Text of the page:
When a bomber killed 127 people at a Pakistan church, the country’s Supreme Court issued a list of instructions to the government to protect religious minorities. Four years later, the government has yet to follow most of them.
As with the religious freedom guaranteed in Pakistan’s constitution, the government’s lacklustre response to the court’s instructions reveals the gap between the ideals contained in official documents and the disillusioning reality for Christians and other minorities in the overwhelmingly Muslim country.
“Our constitution, laws and public policy by and large conform to international standards, but the problem is with many countervailing factors that take over the system,” said Sarwar Bari, national director of the rights group Pattan, based in Pakistan’s capital Islamabad. “So the judgment alone is not enough. There must be mechanisms developed to overcome those countervailing factors.”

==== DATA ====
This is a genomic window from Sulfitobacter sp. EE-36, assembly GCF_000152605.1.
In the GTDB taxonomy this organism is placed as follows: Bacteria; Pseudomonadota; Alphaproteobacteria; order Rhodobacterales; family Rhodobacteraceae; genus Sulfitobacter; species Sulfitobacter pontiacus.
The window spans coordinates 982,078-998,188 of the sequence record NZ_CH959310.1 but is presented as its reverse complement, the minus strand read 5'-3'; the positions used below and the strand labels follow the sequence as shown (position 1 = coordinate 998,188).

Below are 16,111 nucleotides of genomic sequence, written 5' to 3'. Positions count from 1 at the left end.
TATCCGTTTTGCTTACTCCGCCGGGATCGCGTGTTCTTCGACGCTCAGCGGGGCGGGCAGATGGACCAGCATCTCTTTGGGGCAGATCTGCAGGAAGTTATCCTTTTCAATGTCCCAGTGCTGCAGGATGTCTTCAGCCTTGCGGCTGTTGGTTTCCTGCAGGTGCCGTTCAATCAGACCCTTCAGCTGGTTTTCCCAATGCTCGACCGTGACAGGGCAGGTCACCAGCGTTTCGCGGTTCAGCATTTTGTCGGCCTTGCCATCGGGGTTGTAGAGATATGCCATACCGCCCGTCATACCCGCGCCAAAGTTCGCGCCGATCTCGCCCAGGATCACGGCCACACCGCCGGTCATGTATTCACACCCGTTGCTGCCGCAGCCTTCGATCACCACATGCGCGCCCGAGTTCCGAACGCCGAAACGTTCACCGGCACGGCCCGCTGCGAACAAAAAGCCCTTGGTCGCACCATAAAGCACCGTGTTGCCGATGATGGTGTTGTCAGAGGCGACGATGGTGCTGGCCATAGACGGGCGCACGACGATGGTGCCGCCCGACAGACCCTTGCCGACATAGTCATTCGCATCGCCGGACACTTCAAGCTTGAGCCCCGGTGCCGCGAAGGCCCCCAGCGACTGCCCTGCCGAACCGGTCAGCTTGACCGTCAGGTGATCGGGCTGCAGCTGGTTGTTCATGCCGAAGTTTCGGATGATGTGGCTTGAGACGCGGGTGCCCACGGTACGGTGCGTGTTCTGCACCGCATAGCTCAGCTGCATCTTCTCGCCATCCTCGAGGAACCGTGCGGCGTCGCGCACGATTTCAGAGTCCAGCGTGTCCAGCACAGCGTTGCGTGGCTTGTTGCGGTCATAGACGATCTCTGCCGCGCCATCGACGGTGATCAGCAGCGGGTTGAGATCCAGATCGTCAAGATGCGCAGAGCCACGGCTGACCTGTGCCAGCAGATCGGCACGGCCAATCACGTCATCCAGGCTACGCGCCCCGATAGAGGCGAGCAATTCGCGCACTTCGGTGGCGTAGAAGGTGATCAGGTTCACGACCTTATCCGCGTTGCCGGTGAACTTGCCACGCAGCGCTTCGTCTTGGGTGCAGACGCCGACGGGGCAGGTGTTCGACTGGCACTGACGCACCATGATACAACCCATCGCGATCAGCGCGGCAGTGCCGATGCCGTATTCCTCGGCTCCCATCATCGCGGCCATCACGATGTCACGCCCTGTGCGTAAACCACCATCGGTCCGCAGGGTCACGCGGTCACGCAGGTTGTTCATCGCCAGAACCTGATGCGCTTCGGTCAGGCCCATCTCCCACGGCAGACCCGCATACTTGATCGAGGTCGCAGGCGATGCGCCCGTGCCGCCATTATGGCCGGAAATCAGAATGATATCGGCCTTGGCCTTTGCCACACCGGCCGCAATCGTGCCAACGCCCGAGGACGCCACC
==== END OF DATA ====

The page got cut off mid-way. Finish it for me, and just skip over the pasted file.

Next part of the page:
Those factors loomed large at a 9-10 May gathering of religious minorities, scholars, intellectuals, parliamentarians and government officials, including Bari, who gathered in Islamabad. It was organised by the National Commission for Human Rights, an autonomous public body, in collaboration with Community World Service Asia, a national civil society organisation mainly working in livelihood, health and education.
The meeting was titled, ‘National Convention on the June 19th Judgment’, referring to a landmark order handed down that day in 2014 by then-Chief Justice Tasadduq Hussain Jillani, following the September 2013 bombing in All Saints’ Memorial Church in Peshawar, which killed at least 127 people and injured 250.